A Hack Day for Classical Music

Classical Music + Technology = Future

What happens when musicians and software developers try to move the boundaries of what is doable and create breakthrough technologies? At the Karajan-Institute, we believe that such a goal can only be reached when lots of brilliant minds work together. This is why we have started the Classical Music Hack Day series four years ago: to build a network of researchers, data scientists and musicologists, who are all interested in linking technology and creativity.

Today we are proud to partner with the Salzburg Univerity of Applied Sciences and the Mozarteum University to bring the 4th Classical Music Hack Day to Salzburg. The Hack Day is a separate event that will take place April 8 – 9 at Salzburg University of Applied Sciences. For more information, please visit the event website at:

Classical Music Hack Day Website


Q: What is hacking?

A: Here is what the “Internet User’s Glossary” (RFC 1392) from 1993 has to say:

      A person who delights in having an intimate understanding of the
      internal workings of a system, computers and computer networks in
      particular.  The term is often misused in a pejorative context,
      where "cracker" would be the correct term.  See also: cracker.


Q: Can I attend the Classical Music Hackathon?

A: Of course! Visitors can register for the presentation of hacks. If you are a musician, developer or scientist and would like to hack, register here.

Fretello: Practicing Guitar in the Digital Age

We are very proud to welcome a new Austrian startup to Karajan Music Tech! Fretello launched September 2016 and has since been featured both by Apple and Google.

With Fretello, students can learn guitar faster and more effectively. Based on musicological evidence and a well-proven didactic concept, Fretello creates practice routines that are tailored to students’ individual needs. The app listens to their practise sessions and adapts to students’ progress.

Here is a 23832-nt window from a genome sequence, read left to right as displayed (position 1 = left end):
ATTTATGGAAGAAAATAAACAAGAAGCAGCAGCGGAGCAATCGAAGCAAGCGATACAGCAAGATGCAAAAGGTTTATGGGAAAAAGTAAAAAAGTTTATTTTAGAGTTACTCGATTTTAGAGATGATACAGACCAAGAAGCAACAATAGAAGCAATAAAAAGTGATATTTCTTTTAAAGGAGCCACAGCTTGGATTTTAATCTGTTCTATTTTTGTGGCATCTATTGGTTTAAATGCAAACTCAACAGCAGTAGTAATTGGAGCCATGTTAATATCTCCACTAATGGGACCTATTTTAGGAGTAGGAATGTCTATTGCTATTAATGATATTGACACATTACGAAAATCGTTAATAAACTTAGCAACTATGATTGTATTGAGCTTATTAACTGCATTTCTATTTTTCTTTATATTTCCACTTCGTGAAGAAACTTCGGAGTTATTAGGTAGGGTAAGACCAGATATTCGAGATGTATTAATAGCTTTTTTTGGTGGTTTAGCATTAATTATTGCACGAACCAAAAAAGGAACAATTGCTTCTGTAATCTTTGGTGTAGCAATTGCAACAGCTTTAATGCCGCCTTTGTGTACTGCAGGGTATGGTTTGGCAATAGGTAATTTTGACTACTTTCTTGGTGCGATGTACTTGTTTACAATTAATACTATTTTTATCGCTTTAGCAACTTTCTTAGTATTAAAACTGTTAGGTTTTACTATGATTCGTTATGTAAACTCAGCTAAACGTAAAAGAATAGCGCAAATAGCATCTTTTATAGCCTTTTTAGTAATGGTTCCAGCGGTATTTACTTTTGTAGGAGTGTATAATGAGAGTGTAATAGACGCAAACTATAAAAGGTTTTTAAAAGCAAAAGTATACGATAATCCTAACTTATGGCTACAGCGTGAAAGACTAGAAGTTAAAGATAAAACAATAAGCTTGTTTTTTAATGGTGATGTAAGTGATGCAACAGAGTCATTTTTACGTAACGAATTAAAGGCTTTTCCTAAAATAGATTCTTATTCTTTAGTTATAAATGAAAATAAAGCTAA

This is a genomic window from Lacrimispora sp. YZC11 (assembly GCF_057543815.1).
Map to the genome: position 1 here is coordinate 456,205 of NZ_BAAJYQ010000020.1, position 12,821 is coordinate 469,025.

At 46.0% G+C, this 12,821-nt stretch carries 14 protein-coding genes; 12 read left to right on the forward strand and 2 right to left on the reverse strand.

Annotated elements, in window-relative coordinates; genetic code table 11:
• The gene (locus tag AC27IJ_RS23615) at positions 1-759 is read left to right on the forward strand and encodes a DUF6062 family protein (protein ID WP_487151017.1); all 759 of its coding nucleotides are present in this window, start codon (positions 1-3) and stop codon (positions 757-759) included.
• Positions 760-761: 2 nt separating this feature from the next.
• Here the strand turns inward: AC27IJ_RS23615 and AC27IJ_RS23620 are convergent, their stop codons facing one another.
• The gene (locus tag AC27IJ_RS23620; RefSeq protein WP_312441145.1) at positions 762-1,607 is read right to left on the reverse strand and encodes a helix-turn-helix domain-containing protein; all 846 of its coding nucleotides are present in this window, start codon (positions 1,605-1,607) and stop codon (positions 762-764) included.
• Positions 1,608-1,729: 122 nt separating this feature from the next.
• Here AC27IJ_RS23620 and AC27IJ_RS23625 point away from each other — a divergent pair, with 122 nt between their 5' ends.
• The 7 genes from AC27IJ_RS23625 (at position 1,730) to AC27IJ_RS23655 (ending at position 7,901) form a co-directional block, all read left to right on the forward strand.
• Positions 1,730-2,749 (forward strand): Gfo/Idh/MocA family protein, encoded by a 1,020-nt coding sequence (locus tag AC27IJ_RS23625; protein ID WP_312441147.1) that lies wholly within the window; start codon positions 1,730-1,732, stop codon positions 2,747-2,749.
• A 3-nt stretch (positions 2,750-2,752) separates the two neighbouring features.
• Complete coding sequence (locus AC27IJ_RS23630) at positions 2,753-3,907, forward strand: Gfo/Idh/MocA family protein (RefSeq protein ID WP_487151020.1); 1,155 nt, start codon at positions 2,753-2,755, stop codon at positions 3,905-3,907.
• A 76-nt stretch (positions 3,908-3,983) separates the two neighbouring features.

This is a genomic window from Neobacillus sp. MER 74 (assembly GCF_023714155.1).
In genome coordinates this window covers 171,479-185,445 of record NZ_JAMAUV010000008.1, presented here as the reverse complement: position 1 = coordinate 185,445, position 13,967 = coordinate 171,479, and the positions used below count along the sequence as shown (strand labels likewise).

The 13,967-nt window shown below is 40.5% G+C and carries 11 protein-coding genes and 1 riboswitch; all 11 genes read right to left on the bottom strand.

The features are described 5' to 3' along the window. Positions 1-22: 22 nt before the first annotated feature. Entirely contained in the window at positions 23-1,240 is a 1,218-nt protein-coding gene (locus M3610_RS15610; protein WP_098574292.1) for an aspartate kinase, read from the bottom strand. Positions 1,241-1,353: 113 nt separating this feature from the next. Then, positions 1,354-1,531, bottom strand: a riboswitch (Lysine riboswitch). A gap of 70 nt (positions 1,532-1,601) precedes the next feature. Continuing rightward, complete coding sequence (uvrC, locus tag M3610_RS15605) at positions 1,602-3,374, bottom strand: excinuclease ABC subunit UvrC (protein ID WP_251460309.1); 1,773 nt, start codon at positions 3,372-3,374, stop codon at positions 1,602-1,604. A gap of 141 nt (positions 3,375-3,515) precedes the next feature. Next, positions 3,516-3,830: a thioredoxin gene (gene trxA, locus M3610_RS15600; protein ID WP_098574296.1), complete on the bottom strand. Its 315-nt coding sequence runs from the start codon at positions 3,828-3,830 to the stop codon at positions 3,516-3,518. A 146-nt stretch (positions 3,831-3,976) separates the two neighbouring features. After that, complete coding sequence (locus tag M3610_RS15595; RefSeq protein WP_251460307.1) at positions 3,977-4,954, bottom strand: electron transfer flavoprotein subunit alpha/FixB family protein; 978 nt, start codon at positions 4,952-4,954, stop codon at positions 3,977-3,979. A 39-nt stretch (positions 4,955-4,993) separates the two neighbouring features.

Come find out more about this amazing app in our Innovation Lab!


Welcome HelloStage!

We just confirmed yet another startup for our Innovation Lab: the New York and Vienna based Hello Stage. Welcome!

Founded by Bernhard Kerres in 2014, Hello Stage quickly became one of the major platforms for young classical artists. Today they have a few thousand members and provide audiences and musicians alike with fresh classical music.

To find out more about the companies that are featured in our Innovation Lab click here.

Join us for the Karajan Music Tech Conference


Music and Healthcare: The Sync Project from Boston

It is widely known that Herbert von Karajan was involved in various music technology innovations, most notably in the development of the Compact Disc (CD). But few people know that he also had a deep interest in the effects of music on the human psyche and body.

To better understand how musical performances move human beings is perhaps the most fundamental question that any professional musician could ask. Herbert von Karajan, as was so often the case with him, went one step further and established a research institute for experimental music psychology at the University of Salzburg in 1968 to investigate this topic from a scientific perspective. In doing so, he helped propel a new kind of research, one that is focused on the intersection of neurology, medicine and music.

Today, there are quite a few start-ups who are applying this knowledge to innovative products and services.

One of these  young companies is “The Sync Project” from Boston. Co-founded by MIT Director’s Fellow Marko Ahtisaari, the company is building a system for music as a precision medicine.

We are very excited that Marko will join us for a panel discussion. You will also be able to experience The Sync Project in our Innovation Lab.


Music Cognition and Big Data

The Topic

Recent developments in technology allow in-depth analysis of all available music recordings. The study of such a large body of data brings us one step closer to understanding one of the most complex human achievements: Music. Why do we make music, how did it evolve over time and how does musical taste work?

As we consume music in the age of technology, we not only receive data in form of recordings, but also create data when we listen to music. Algorithms of online music services analyze what, when and how we listen. They predict what we seem to like, and what we don’t.

This panel discusses the areas in which big data and music intersect with a focus on applications in health, life-sciences and education.

The Panelists

Registration Now Open

We are excited to announce that starting today you can register for the one-day conference at the Easter Festival in Salzburg!

To register for the Karajan Music Tech Conference, click here.